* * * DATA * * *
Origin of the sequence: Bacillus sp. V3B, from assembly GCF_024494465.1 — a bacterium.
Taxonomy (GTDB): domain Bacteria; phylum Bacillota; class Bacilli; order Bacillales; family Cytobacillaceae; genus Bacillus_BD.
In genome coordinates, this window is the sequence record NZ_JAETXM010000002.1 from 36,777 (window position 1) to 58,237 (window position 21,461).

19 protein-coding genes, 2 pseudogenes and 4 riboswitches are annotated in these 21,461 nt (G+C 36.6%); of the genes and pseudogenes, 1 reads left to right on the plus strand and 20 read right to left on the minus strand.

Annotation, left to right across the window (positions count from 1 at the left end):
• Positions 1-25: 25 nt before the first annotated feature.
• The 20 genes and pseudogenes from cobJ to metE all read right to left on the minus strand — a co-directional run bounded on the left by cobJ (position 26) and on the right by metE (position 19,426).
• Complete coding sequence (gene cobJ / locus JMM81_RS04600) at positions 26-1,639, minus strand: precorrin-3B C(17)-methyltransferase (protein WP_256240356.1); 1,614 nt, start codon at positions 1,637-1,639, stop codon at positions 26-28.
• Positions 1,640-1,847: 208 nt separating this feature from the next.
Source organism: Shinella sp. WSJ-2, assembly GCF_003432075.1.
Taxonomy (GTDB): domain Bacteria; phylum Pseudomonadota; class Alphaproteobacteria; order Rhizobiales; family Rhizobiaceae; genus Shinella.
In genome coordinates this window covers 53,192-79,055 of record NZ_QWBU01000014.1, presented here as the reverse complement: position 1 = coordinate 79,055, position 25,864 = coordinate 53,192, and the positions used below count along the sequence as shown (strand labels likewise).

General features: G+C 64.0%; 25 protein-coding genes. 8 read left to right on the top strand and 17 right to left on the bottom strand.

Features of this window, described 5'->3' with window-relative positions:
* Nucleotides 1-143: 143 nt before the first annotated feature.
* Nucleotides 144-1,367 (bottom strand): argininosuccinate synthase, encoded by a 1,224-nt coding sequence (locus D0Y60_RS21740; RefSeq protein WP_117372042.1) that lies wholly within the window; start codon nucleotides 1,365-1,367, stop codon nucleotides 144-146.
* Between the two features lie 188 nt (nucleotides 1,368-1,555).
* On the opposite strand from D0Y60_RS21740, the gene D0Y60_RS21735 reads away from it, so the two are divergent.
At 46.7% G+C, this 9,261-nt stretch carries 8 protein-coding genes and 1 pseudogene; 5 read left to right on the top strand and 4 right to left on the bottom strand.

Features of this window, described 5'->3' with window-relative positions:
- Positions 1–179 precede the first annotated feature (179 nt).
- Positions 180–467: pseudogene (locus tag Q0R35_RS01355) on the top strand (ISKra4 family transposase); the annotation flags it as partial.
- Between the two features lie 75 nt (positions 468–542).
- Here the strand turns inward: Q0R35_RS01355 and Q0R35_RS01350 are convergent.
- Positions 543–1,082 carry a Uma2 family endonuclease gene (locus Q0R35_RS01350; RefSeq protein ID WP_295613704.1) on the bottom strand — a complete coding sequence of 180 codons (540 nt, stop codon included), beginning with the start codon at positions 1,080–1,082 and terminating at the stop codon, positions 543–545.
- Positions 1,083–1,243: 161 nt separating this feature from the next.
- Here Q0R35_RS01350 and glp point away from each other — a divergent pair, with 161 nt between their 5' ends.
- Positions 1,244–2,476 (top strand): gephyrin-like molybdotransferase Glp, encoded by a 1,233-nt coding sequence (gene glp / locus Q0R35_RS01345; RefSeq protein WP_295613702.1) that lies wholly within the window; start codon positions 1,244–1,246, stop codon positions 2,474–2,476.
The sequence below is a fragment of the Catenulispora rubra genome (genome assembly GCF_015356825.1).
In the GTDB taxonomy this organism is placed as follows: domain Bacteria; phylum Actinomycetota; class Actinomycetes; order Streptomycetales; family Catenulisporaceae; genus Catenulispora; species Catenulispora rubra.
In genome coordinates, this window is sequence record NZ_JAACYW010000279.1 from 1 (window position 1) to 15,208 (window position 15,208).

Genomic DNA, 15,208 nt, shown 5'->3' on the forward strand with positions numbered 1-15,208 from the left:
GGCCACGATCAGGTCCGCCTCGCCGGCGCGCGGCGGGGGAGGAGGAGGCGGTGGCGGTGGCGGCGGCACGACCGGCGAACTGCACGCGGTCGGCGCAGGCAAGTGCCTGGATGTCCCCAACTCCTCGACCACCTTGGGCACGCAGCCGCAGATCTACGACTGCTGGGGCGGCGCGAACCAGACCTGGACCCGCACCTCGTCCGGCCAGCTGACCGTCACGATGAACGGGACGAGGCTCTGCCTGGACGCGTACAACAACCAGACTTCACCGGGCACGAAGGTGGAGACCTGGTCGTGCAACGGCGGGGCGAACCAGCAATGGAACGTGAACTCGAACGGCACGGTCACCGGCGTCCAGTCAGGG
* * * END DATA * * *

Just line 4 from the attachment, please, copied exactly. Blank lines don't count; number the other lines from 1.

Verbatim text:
19 protein-coding genes, 2 pseudogenes and 4 riboswitches are annotated in these 21,461 nt (G+C 36.6%); of the genes and pseudogenes, 1 reads left to right on the plus strand and 20 read right to left on the minus strand.